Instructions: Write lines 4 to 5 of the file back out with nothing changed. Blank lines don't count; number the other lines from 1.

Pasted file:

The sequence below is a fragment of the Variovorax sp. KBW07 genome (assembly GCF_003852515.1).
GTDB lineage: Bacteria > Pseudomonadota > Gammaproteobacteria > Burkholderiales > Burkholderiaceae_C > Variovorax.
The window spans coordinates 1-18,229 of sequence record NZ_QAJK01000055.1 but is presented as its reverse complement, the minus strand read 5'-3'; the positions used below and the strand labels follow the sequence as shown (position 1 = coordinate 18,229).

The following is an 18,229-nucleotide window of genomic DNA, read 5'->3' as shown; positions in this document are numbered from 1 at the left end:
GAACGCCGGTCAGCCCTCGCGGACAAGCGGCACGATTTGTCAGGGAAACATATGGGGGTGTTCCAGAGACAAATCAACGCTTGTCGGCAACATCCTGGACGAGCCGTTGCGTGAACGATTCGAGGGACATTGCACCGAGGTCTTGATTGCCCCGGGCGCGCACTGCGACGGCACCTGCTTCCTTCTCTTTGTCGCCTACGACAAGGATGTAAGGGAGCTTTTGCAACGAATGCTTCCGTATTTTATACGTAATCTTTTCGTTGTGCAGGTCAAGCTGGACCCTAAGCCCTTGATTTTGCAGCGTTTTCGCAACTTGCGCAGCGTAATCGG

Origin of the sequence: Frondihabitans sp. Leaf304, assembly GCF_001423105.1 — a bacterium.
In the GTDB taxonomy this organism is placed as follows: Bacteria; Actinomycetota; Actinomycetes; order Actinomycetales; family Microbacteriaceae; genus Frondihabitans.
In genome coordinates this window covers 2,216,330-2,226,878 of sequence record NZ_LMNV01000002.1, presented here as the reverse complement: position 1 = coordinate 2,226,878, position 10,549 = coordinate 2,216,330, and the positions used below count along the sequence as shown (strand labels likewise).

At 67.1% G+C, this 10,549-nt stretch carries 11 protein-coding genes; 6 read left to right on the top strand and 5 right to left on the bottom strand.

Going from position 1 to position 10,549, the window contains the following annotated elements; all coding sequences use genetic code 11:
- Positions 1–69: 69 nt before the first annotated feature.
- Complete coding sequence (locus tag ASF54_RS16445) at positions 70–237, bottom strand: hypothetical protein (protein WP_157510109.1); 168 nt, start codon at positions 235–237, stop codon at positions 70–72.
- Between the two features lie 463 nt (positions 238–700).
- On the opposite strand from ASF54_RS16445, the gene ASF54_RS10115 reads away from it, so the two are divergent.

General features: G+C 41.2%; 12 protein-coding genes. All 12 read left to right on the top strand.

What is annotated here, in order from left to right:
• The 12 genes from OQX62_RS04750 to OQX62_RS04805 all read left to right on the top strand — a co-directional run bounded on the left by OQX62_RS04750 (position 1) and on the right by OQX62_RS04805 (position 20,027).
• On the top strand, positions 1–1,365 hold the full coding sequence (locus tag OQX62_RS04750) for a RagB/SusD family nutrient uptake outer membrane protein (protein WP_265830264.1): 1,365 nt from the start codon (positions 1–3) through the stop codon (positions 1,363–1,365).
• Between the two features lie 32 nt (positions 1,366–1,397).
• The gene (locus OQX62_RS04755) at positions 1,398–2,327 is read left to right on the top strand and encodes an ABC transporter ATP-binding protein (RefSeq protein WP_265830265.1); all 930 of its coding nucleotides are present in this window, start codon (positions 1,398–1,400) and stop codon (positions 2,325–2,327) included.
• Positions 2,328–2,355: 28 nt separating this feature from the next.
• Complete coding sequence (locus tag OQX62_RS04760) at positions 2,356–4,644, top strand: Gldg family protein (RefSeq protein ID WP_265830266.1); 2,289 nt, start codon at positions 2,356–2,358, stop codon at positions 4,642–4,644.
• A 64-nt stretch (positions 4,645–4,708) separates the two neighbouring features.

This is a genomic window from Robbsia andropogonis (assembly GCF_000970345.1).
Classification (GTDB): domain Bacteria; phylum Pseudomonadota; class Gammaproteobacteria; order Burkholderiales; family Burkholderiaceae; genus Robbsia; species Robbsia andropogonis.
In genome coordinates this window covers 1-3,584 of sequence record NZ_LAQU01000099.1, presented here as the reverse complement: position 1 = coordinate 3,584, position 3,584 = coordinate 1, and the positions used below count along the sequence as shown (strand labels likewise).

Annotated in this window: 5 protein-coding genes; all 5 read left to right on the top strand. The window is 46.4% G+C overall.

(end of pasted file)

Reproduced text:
The following is an 18,229-nucleotide window of genomic DNA, read 5'->3' as shown; positions in this document are numbered from 1 at the left end:
GAACGCCGGTCAGCCCTCGCGGACAAGCGGCACGATTTGTCAGGGAAACATATGGGGGTGTTCCAGAGACAAATCAACGCTTGTCGGCAACATCCTGGACGAGCCGTTGCGTGAACGATTCGAGGGACATTGCACCGAGGTCTTGATTGCCCCGGGCGCGCACTGCGACGGCACCTGCTTCCTTCTCTTTGTCGCCTACGACAAGGATGTAAGGGAGCTTTTGCAACGAATGCTTCCGTATTTTATACGTAATCTTTTCGTTGTGCAGGTCAAGCTGGACCCTAAGCCCTTGATTTTGCAGCGTTTTCGCAACTTGCGCAGCGTAATCGG